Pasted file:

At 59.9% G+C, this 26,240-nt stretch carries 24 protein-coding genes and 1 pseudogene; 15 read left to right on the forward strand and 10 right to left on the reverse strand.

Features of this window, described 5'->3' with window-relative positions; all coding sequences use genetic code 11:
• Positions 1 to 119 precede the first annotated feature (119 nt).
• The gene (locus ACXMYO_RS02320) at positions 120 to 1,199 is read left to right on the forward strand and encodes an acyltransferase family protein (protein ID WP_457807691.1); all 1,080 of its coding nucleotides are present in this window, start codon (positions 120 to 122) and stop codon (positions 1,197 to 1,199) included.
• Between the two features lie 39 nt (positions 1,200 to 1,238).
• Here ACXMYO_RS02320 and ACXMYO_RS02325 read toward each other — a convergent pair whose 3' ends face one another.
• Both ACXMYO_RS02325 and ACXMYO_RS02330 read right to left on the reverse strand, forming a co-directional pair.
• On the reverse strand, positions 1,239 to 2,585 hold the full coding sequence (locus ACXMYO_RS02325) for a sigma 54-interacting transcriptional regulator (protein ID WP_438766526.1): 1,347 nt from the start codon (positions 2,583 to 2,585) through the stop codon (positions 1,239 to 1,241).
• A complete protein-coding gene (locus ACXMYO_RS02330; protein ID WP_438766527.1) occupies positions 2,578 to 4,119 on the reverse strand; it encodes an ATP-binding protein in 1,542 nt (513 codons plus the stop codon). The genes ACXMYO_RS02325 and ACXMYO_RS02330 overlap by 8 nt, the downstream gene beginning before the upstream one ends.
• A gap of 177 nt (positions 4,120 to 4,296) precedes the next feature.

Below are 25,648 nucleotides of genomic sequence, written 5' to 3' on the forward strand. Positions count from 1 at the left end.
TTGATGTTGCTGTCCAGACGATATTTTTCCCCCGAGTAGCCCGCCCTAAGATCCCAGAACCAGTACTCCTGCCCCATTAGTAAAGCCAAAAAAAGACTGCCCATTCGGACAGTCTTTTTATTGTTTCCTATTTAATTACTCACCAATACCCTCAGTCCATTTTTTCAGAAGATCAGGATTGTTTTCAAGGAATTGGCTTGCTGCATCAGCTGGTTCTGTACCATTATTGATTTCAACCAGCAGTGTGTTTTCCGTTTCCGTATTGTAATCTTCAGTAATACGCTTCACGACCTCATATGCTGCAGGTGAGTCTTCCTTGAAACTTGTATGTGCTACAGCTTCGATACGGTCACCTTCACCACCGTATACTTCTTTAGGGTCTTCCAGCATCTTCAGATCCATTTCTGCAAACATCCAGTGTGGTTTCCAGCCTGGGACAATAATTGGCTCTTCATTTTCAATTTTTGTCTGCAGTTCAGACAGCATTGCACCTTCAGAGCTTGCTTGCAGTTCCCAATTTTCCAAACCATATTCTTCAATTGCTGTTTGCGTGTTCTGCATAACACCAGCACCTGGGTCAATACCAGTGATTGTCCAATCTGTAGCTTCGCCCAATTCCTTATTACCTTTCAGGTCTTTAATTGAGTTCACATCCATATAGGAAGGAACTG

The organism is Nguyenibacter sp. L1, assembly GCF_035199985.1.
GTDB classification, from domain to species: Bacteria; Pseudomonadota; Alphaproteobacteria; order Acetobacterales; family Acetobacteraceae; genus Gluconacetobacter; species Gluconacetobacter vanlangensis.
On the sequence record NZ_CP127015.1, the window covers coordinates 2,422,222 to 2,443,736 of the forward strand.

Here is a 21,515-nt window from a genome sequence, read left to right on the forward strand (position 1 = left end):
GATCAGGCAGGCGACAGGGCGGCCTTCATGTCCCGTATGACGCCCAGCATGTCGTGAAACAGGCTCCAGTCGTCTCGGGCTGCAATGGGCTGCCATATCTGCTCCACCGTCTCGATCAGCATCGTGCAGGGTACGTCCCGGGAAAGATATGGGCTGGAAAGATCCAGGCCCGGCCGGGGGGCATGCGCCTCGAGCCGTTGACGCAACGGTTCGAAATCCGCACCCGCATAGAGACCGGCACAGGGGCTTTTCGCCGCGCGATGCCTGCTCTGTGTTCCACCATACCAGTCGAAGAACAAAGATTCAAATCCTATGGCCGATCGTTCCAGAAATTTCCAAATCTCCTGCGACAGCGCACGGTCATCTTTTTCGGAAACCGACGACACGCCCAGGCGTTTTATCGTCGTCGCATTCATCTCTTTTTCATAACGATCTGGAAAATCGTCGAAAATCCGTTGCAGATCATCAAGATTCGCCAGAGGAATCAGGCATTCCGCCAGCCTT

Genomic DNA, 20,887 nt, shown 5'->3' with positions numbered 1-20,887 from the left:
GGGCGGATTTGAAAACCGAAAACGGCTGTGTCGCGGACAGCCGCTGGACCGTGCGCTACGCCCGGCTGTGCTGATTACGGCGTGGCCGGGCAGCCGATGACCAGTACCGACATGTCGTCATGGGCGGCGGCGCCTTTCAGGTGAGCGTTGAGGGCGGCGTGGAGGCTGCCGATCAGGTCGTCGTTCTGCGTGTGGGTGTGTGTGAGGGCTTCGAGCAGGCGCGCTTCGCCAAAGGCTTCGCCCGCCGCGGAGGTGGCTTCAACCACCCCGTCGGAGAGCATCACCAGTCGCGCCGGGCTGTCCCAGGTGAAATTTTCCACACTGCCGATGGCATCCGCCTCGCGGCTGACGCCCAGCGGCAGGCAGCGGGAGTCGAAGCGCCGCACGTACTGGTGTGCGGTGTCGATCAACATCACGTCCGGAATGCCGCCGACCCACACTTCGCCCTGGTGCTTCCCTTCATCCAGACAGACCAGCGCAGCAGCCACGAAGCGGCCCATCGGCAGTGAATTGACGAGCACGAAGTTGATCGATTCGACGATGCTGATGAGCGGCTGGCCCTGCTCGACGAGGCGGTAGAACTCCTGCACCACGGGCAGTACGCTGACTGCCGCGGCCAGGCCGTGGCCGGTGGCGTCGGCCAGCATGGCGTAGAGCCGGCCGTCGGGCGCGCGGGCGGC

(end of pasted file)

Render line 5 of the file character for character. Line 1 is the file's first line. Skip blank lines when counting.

• Between the two features lie 39 nt (positions 1,200 to 1,238).